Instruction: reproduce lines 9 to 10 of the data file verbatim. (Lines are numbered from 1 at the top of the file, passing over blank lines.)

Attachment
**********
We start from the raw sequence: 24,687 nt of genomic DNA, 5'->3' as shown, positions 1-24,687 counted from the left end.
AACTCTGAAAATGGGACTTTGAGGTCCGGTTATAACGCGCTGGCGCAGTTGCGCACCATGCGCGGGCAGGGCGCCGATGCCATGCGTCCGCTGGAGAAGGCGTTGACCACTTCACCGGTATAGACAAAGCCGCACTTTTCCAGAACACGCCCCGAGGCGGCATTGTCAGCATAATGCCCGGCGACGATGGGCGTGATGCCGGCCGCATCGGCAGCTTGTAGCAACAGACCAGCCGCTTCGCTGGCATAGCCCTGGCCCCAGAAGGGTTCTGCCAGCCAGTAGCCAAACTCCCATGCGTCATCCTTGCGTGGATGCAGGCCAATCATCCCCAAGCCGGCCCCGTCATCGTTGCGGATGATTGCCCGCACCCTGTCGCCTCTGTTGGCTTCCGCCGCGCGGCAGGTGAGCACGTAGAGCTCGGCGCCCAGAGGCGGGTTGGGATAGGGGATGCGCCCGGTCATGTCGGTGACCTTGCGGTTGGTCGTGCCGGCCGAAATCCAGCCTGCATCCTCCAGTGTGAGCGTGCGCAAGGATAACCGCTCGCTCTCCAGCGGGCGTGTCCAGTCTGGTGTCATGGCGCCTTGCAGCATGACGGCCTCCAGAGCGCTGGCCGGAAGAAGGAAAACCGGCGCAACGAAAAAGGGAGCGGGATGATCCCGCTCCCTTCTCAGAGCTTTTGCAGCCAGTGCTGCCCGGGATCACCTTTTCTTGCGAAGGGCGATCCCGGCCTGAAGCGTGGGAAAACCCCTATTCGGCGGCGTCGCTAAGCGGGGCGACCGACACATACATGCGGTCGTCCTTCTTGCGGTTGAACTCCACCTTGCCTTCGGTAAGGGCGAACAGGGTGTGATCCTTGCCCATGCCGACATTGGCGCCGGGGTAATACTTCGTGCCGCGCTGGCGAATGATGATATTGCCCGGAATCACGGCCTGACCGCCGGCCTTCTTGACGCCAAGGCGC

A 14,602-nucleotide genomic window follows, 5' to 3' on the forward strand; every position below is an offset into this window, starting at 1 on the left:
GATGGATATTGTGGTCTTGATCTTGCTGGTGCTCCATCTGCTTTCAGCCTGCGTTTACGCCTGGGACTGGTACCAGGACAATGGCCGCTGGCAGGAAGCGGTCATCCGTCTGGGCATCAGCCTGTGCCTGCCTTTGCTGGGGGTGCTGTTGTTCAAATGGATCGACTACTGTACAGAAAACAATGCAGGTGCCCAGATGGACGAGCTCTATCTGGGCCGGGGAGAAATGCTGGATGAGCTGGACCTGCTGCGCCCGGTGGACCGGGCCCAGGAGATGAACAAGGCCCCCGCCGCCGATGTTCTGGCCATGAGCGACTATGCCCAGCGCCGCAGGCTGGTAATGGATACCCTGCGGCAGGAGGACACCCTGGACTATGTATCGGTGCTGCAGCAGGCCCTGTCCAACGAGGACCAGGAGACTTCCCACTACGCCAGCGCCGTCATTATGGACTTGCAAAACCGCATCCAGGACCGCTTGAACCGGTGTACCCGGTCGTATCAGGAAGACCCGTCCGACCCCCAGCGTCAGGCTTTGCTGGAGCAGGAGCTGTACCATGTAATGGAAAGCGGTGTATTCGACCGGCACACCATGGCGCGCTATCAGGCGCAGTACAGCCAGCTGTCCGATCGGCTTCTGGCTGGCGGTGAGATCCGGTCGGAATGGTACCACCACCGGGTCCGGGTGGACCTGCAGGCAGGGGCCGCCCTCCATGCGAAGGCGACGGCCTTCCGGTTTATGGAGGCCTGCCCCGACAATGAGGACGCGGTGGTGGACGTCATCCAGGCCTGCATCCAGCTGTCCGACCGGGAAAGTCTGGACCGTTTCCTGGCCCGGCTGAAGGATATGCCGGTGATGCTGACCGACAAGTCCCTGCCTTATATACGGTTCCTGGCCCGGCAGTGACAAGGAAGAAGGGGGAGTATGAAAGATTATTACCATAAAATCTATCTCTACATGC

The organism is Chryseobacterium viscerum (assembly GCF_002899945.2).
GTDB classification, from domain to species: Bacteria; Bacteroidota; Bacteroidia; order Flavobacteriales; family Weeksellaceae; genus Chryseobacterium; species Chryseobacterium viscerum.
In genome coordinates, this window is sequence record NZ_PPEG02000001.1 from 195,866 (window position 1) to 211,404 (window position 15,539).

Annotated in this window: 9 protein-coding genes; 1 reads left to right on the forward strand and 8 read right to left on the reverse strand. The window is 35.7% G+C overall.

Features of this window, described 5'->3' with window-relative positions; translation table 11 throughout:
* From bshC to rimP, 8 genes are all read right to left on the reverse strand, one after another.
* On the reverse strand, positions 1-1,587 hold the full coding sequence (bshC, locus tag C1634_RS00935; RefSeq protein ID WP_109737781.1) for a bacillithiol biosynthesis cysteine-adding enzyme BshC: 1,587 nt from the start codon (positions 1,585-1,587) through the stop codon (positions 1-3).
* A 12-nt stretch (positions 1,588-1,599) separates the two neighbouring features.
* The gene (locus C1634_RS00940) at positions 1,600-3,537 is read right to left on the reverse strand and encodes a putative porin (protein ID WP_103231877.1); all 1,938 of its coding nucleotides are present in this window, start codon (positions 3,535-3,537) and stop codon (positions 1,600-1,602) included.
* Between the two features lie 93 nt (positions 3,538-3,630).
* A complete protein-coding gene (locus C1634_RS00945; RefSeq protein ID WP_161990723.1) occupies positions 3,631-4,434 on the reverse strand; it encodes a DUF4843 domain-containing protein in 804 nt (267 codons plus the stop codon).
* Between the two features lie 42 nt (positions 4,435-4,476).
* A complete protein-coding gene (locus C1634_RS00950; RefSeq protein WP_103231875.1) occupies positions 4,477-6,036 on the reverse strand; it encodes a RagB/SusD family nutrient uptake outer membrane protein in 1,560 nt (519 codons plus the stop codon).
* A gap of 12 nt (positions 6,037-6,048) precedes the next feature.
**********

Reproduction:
Features of this window, described 5'->3' with window-relative positions; translation table 11 throughout:
* From bshC to rimP, 8 genes are all read right to left on the reverse strand, one after another.